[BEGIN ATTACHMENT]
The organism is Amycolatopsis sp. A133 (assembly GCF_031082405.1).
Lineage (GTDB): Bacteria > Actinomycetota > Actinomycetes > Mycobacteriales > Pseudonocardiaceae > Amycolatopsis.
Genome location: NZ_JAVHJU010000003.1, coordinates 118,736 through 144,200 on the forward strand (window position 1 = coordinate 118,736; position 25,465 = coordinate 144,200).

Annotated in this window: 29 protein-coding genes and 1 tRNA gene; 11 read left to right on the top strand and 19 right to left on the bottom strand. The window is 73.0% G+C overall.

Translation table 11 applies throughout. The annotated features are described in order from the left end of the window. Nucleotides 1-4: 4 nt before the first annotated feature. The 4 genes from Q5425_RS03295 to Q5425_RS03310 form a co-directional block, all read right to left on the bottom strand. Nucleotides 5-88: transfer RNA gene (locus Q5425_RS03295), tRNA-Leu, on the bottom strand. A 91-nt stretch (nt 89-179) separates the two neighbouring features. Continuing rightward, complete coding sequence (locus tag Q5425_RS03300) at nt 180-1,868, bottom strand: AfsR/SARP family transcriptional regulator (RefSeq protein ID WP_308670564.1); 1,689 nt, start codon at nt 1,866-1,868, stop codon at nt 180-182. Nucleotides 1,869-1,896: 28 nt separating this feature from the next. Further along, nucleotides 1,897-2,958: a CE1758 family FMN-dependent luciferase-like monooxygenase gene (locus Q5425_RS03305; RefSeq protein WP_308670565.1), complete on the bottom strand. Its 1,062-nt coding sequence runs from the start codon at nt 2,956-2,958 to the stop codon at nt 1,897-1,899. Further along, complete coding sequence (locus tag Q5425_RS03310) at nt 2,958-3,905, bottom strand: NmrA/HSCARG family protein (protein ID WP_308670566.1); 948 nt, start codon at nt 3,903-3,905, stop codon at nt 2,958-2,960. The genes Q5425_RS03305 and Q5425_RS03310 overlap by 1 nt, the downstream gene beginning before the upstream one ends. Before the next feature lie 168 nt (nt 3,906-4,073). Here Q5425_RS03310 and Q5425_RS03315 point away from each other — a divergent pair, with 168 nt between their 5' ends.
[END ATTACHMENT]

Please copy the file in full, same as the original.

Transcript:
The organism is Amycolatopsis sp. A133 (assembly GCF_031082405.1).
Lineage (GTDB): Bacteria > Actinomycetota > Actinomycetes > Mycobacteriales > Pseudonocardiaceae > Amycolatopsis.
Genome location: NZ_JAVHJU010000003.1, coordinates 118,736 through 144,200 on the forward strand (window position 1 = coordinate 118,736; position 25,465 = coordinate 144,200).

Annotated in this window: 29 protein-coding genes and 1 tRNA gene; 11 read left to right on the top strand and 19 right to left on the bottom strand. The window is 73.0% G+C overall.

Translation table 11 applies throughout. The annotated features are described in order from the left end of the window. Nucleotides 1-4: 4 nt before the first annotated feature. The 4 genes from Q5425_RS03295 to Q5425_RS03310 form a co-directional block, all read right to left on the bottom strand. Nucleotides 5-88: transfer RNA gene (locus Q5425_RS03295), tRNA-Leu, on the bottom strand. A 91-nt stretch (nt 89-179) separates the two neighbouring features. Continuing rightward, complete coding sequence (locus tag Q5425_RS03300) at nt 180-1,868, bottom strand: AfsR/SARP family transcriptional regulator (RefSeq protein ID WP_308670564.1); 1,689 nt, start codon at nt 1,866-1,868, stop codon at nt 180-182. Nucleotides 1,869-1,896: 28 nt separating this feature from the next. Further along, nucleotides 1,897-2,958: a CE1758 family FMN-dependent luciferase-like monooxygenase gene (locus Q5425_RS03305; RefSeq protein WP_308670565.1), complete on the bottom strand. Its 1,062-nt coding sequence runs from the start codon at nt 2,956-2,958 to the stop codon at nt 1,897-1,899. Further along, complete coding sequence (locus tag Q5425_RS03310) at nt 2,958-3,905, bottom strand: NmrA/HSCARG family protein (protein ID WP_308670566.1); 948 nt, start codon at nt 3,903-3,905, stop codon at nt 2,958-2,960. The genes Q5425_RS03305 and Q5425_RS03310 overlap by 1 nt, the downstream gene beginning before the upstream one ends. Before the next feature lie 168 nt (nt 3,906-4,073). Here Q5425_RS03310 and Q5425_RS03315 point away from each other — a divergent pair, with 168 nt between their 5' ends.